BY DAVID PERRYMAN
Tom Hanks doesn’t normally play the bad guy. However, in the 2017 technology thriller The Circle, he is definitely the face and brain behind a sinister Silicon Valley company that has the ability to learn and the computer storage to retain way too much information about virtually everyone.
The concept is not far-fetched. For instance, a few months ago I was looking at an iPhone app that would allow users to create digital caricature of themselves to use online and in text messages, etc. During the process, a button popped up that informed the user that to create the final product, they would be required to accept the terms and conditions of a “user agreement.”
Alarmingly, the lengthy “user agreement” contained in fine print, language that the user was “consenting” to have their keystrokes logged and tracked. While keystroke tracking is of absolutely no benefit to the user, the creator of the app is benefited greatly, even if they had no malicious intent.
In truth and fact, most of us have already been identified, profiled and categorized by a multitude of companies due to the “cookies” that attach to our browsing habits. Case in point: two or three years ago, I checked the online airfare for a round trip to Boston and now a week doesn’t go by that I am notified of “great deals” on a Boston vacation.
So while the theme of The Circle was disturbing, one of the “services” that the fictional company offered was that signing up for a Circle account would automatically register the account holder to vote.
As the company’s sinister nature became evident, I was blissfully thankful that here in the good old USA, voter registration is handled by government agencies such as Oklahoma’s State Election Board.
My bliss ended this week; the Republican governor of Maryland, and its Senate president and House speaker, both Democrats, conducted a hastily called news conference on Friday to announce that a billionaire Russian investor named Vladimir Potanin, had purchased the software vendor, ByteGrid, LLC, that maintains that state’s voter registration system, candidacy and election management system, as well as its online ballot delivery system and election night return website.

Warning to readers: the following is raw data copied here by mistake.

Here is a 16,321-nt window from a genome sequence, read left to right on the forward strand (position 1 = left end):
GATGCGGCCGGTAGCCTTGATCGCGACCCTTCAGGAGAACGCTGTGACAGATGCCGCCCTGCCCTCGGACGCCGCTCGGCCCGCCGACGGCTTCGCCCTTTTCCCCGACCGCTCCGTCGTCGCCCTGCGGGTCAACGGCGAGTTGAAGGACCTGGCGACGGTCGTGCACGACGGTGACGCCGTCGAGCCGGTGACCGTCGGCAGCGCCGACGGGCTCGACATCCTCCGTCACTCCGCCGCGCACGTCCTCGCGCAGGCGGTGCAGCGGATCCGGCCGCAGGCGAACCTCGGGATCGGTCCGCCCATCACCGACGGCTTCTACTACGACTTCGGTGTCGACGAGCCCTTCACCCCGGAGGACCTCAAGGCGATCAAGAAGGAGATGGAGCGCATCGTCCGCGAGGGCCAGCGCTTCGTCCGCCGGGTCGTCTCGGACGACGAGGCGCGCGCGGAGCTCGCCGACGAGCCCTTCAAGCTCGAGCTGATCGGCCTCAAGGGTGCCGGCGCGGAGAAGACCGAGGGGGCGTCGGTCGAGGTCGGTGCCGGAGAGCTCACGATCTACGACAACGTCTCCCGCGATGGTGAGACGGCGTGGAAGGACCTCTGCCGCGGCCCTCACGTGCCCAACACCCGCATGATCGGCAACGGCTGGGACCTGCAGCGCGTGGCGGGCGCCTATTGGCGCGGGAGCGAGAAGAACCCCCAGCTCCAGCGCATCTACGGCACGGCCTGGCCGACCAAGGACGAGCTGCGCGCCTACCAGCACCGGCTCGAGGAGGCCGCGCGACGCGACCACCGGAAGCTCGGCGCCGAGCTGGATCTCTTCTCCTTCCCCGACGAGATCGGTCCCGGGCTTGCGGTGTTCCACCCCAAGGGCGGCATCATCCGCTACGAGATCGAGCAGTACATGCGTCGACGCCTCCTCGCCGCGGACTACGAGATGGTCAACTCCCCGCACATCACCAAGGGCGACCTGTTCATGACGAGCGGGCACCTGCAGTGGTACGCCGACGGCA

The elected officials issued a bipartisan request for the Maryland attorney general to investigate and sought assistance from federal officials. Oklahoma and 48 other states should heed this action and at least verify that their election systems are not utilizing this vendor’s software.
In any event, Oklahoma is coming off of a June 26 primary election that has the pundits baffled. Turnout in the primary was 891,654 which was more than twice the 432,757 voters that cast ballots in Oklahoma’s last gubernatorial primary. The 2018 primary even eclipsed the 2014 general election for governor ballot total of 824,831, by more than 8%.
There is little doubt that the medical marijuana question drove numbers up. One indicator of that is that more than 45,000 voters went to the polls last month and voted on that question only and either left the rest of the ballot blank or didn’t even request a full ballot.
Most analysts also cite the number of candidates who filed and the number of voters who are very frustrated with a decade of educational underfunding as pushing turnout up. Whatever the reason, the greater the number of citizens who vote, the better it is for Oklahoma.
– David Perryman, a Chickasha Democrat, represents District 56 in the Oklahoma House